This is the conclusion of Philip Longman, a researcher at the New America Foundation. He wrote The Empty Cradle, about fertility decline across the world. In an excellent interview with Longman in Books and Culture, Brad Wilcox asked Longman what difference religious faith made in the future demography of the world. Longman argued that the people who do have larger families – enough kids to replace themselves, and then some – where much more likely to be religious.
One of Longman's most remarkable numbers is that the fertility gap between believers and nonbelievers in Europe is up to 15 or 20% now. Even in places where non-religious people are dominant in society today, they will have a harder time reproducing their power in the future because they are not reproducing in the most basic sense. Among the liberal educated elite, more than a third have no children or only one.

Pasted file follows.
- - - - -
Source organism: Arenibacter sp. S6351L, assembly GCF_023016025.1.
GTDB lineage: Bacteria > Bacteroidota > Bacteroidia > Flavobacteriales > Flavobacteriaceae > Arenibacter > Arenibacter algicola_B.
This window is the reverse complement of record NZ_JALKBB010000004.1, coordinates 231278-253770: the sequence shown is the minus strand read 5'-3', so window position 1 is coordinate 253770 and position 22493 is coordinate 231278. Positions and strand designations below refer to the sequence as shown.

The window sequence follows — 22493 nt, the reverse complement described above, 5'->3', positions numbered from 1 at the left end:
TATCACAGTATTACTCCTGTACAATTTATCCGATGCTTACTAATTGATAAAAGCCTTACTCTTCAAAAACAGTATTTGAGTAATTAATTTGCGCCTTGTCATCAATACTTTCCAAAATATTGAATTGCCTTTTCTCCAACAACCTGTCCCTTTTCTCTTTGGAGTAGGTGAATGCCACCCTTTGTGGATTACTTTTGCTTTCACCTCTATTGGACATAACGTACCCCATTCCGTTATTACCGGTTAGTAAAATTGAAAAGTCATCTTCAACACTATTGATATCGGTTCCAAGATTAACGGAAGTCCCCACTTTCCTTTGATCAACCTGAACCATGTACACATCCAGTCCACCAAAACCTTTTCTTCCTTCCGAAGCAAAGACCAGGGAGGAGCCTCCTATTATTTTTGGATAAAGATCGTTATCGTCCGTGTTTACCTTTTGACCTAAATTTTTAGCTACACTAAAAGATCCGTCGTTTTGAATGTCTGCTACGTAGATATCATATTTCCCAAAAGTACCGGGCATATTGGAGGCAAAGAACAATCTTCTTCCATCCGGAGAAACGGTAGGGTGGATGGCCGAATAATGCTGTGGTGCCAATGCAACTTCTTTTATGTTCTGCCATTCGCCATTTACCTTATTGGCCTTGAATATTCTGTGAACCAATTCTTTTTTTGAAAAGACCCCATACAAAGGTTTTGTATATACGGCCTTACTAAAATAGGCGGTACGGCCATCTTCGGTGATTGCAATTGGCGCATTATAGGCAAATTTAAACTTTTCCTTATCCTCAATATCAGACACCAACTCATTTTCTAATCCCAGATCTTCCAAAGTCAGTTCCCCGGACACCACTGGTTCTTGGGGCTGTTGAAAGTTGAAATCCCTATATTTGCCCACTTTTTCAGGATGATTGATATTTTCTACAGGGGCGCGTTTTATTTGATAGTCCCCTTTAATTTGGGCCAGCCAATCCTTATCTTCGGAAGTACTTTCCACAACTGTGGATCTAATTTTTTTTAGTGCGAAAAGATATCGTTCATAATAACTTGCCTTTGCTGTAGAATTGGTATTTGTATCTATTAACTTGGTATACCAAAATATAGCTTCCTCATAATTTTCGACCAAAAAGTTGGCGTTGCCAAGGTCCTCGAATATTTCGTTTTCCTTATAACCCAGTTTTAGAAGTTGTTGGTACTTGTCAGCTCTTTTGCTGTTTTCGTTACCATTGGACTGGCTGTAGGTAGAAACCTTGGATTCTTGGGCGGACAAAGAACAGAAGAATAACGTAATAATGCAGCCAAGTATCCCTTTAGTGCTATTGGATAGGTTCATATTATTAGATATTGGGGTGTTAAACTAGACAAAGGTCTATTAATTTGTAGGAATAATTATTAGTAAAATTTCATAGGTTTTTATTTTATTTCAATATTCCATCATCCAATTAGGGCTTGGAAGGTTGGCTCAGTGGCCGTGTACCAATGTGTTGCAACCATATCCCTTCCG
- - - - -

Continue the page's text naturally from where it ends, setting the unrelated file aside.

Fertility is indeed rising a little in Europe, and several European governments are pushing pronatalist policies for the first time in generations. Longman is skeptical that government programs can really nudge the birthrate much. He thinks the short-term financial advantages of no or few children will keep the birthrate down, especially for the educated. It is getting to the point where it takes a strong pronatalist family life – not public policy – to actually get people to bear the costs of kids. Religious people are most likely to value having a bunch of kids, despite the cost. And thus they inherit society, by degrees, and by default.